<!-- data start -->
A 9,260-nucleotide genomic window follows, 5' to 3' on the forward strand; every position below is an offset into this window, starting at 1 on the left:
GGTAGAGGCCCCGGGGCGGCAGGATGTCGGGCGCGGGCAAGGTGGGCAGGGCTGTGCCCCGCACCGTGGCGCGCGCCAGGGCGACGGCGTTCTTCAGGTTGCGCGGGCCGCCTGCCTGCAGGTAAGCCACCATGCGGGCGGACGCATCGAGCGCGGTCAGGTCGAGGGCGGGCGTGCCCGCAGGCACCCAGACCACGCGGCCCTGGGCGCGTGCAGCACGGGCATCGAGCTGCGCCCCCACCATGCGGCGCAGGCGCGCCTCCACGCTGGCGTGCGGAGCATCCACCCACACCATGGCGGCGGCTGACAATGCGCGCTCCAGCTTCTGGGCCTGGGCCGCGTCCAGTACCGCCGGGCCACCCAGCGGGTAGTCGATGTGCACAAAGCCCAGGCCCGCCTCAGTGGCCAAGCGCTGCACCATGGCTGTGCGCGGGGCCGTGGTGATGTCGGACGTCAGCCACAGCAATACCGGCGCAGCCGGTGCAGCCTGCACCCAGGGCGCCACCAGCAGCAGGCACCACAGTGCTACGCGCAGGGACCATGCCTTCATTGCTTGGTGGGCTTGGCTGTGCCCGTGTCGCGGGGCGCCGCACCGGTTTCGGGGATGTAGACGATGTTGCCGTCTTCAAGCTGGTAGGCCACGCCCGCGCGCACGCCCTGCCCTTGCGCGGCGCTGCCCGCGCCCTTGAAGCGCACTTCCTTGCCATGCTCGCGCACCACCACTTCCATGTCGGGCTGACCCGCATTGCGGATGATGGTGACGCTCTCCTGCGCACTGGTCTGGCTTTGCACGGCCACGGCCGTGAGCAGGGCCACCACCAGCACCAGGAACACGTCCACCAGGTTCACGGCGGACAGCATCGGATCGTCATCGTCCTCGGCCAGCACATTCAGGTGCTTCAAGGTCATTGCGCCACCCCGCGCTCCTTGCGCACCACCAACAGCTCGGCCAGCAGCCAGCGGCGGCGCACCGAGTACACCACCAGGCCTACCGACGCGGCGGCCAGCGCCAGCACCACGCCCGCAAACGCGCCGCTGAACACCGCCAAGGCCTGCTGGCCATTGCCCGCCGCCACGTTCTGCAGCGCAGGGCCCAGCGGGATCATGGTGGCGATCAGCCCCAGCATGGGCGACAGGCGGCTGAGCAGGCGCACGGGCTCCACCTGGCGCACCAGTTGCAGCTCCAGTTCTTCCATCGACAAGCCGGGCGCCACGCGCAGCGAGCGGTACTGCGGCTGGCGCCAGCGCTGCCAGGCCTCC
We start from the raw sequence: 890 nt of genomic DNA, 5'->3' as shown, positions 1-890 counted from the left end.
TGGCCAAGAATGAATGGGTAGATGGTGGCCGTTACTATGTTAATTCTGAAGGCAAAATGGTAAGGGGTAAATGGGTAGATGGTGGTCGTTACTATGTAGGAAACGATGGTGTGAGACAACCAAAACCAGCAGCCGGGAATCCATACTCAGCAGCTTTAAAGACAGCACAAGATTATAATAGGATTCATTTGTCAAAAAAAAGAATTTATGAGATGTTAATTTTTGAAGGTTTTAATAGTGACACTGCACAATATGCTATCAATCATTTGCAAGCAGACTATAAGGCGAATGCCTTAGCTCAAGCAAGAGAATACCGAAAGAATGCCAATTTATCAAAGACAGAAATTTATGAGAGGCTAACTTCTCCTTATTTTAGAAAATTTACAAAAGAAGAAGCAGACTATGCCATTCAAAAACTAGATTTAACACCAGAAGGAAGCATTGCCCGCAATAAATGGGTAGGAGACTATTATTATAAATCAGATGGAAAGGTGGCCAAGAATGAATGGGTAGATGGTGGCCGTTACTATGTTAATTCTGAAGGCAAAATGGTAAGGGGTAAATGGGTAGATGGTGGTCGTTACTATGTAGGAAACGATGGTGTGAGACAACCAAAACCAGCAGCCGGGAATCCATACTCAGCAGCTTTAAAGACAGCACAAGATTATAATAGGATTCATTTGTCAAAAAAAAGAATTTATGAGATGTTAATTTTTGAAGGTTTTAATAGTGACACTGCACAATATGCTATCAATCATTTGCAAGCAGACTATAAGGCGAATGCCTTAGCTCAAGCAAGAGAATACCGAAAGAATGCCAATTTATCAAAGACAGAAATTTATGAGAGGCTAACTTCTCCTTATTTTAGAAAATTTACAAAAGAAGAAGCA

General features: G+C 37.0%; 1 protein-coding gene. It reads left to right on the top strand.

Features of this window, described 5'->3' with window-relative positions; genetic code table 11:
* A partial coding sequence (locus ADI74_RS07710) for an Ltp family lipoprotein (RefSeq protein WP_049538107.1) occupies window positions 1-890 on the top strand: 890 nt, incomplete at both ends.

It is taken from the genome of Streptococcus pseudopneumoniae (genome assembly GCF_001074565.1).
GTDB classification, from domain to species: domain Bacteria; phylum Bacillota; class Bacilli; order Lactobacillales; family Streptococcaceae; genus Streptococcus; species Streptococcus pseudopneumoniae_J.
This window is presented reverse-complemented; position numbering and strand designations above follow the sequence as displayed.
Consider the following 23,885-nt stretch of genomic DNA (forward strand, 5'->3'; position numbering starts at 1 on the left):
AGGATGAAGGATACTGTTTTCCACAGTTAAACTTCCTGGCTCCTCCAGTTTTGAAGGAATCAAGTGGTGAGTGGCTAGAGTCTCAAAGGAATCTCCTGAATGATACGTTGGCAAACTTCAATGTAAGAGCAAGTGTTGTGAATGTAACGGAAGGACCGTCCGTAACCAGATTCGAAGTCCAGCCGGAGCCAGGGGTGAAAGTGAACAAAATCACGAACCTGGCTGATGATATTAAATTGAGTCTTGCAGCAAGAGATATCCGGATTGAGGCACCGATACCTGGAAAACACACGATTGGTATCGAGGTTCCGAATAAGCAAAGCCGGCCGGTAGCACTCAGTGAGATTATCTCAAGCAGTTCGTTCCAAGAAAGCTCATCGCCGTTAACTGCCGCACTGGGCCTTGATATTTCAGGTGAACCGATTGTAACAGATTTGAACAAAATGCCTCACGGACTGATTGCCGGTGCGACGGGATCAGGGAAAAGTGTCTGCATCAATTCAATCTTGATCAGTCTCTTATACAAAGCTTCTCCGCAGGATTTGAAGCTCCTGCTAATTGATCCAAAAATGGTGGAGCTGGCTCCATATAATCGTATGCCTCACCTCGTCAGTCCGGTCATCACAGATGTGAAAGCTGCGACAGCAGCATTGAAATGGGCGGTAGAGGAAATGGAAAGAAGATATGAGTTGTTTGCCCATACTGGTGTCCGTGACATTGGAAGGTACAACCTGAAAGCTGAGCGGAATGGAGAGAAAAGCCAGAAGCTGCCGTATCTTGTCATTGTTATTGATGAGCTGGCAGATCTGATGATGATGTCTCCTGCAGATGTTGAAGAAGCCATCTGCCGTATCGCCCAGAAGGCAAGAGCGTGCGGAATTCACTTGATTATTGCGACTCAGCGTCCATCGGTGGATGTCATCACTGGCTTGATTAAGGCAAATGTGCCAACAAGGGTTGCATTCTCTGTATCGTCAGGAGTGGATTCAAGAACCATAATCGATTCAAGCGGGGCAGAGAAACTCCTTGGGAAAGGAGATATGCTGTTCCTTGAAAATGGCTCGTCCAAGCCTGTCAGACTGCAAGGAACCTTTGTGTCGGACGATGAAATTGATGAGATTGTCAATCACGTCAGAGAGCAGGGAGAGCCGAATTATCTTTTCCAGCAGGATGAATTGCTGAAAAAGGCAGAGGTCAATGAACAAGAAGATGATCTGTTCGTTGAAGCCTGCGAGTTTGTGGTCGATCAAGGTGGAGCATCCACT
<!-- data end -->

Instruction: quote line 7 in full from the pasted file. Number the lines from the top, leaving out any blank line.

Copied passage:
* A partial coding sequence (locus ADI74_RS07710) for an Ltp family lipoprotein (RefSeq protein WP_049538107.1) occupies window positions 1-890 on the top strand: 890 nt, incomplete at both ends.